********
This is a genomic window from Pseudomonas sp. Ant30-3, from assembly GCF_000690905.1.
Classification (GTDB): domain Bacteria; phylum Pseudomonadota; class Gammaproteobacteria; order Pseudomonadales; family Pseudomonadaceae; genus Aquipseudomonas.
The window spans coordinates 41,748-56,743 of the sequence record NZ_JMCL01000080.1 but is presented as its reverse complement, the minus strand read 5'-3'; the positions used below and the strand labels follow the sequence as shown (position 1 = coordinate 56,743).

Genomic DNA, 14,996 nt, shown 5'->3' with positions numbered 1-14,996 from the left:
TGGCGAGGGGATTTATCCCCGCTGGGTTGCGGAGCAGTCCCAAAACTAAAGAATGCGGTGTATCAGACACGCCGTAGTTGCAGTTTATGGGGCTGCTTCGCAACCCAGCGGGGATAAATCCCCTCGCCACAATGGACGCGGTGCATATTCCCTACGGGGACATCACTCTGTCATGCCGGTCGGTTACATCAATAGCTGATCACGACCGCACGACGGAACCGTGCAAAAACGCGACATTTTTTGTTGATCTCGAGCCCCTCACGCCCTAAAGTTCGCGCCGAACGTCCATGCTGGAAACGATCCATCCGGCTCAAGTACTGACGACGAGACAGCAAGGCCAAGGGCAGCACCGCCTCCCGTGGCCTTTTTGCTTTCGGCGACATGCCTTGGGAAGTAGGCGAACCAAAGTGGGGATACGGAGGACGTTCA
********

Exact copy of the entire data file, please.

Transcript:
This is a genomic window from Pseudomonas sp. Ant30-3, from assembly GCF_000690905.1.
Classification (GTDB): domain Bacteria; phylum Pseudomonadota; class Gammaproteobacteria; order Pseudomonadales; family Pseudomonadaceae; genus Aquipseudomonas.
The window spans coordinates 41,748-56,743 of the sequence record NZ_JMCL01000080.1 but is presented as its reverse complement, the minus strand read 5'-3'; the positions used below and the strand labels follow the sequence as shown (position 1 = coordinate 56,743).

Genomic DNA, 14,996 nt, shown 5'->3' with positions numbered 1-14,996 from the left:
TGGCGAGGGGATTTATCCCCGCTGGGTTGCGGAGCAGTCCCAAAACTAAAGAATGCGGTGTATCAGACACGCCGTAGTTGCAGTTTATGGGGCTGCTTCGCAACCCAGCGGGGATAAATCCCCTCGCCACAATGGACGCGGTGCATATTCCCTACGGGGACATCACTCTGTCATGCCGGTCGGTTACATCAATAGCTGATCACGACCGCACGACGGAACCGTGCAAAAACGCGACATTTTTTGTTGATCTCGAGCCCCTCACGCCCTAAAGTTCGCGCCGAACGTCCATGCTGGAAACGATCCATCCGGCTCAAGTACTGACGACGAGACAGCAAGGCCAAGGGCAGCACCGCCTCCCGTGGCCTTTTTGCTTTCGGCGACATGCCTTGGGAAGTAGGCGAACCAAAGTGGGGATACGGAGGACGTTCA